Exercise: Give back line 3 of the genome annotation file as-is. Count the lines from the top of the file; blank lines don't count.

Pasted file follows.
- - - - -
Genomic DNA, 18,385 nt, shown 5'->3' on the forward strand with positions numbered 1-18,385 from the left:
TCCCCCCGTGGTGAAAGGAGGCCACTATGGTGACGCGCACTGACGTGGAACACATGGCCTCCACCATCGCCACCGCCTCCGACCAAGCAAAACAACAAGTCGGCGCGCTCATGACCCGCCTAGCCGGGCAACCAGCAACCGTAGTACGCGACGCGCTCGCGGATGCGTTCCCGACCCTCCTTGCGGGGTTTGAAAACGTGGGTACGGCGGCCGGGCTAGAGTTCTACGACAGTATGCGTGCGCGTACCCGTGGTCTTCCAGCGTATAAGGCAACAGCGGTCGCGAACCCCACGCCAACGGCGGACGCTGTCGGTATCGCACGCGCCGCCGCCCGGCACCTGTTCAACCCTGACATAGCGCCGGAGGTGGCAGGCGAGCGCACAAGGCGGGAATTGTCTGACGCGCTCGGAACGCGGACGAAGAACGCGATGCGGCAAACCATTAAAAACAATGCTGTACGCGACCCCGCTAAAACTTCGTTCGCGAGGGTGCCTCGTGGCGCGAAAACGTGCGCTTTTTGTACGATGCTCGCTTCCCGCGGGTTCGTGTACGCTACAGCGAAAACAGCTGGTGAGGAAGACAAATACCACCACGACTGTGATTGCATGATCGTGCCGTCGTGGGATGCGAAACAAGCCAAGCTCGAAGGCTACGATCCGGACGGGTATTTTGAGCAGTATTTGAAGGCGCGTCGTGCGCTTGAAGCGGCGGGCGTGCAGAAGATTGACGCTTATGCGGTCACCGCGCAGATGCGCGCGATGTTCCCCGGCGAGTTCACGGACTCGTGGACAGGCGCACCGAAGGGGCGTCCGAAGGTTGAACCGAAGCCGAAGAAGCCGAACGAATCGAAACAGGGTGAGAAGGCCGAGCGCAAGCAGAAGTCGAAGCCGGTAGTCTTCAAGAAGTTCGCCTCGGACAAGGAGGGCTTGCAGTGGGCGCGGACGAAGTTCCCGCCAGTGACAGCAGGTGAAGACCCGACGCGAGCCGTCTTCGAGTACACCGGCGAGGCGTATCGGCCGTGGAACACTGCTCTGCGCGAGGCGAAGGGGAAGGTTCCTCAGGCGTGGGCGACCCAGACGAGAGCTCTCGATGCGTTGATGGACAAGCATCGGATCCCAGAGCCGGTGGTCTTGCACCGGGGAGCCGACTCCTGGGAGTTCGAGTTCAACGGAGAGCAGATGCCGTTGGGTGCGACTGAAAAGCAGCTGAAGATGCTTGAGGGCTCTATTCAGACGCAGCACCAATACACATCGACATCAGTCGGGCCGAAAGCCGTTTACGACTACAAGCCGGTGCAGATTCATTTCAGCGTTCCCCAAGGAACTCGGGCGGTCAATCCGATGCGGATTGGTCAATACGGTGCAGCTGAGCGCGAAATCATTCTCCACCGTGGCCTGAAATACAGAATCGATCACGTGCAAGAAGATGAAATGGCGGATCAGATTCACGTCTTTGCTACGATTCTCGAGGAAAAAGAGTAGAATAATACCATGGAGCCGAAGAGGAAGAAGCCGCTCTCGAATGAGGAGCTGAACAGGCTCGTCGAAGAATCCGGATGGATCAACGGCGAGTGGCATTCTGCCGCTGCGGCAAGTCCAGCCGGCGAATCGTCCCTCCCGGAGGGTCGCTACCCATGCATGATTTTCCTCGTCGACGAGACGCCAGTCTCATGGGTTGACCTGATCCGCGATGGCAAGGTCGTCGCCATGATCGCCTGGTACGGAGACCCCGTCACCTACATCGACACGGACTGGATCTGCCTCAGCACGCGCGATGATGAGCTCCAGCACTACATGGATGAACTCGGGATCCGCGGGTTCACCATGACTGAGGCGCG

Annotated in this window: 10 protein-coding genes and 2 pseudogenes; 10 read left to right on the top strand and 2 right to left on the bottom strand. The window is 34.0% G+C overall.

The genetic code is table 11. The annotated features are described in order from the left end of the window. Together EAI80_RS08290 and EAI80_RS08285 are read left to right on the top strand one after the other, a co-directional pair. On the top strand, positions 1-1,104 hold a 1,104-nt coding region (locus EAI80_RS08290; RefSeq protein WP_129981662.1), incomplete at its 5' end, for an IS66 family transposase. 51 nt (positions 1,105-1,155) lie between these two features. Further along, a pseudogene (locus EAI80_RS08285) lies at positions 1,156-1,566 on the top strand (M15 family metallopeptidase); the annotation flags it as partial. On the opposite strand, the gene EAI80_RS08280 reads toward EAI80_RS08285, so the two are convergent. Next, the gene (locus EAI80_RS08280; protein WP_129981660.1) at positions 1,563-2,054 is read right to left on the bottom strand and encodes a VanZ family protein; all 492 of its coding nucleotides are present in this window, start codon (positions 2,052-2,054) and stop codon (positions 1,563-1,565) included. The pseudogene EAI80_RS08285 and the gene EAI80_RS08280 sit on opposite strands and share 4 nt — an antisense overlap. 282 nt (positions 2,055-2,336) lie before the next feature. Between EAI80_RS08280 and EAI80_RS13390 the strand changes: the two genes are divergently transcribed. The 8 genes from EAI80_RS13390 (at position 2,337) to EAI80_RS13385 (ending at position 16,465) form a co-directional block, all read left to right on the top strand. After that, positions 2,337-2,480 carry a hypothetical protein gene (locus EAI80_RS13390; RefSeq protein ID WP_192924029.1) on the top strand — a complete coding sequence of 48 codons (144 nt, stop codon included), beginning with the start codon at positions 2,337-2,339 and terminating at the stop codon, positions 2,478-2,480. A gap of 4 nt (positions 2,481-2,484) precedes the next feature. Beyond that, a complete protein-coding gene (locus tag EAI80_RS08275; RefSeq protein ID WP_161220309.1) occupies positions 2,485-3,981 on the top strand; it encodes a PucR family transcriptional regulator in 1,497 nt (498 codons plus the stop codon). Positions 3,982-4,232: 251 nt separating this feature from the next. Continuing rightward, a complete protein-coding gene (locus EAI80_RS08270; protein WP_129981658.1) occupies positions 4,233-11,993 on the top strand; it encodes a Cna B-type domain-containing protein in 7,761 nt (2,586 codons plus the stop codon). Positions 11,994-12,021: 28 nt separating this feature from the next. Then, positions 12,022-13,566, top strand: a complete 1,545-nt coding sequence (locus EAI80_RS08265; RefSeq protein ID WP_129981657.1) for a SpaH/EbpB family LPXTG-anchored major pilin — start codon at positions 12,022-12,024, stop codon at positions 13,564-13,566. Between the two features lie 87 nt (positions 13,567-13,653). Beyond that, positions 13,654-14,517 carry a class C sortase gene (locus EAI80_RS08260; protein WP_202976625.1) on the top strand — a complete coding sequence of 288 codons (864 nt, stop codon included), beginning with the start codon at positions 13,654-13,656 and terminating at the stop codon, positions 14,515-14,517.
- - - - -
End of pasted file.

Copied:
Annotated in this window: 10 protein-coding genes and 2 pseudogenes; 10 read left to right on the top strand and 2 right to left on the bottom strand. The window is 34.0% G+C overall.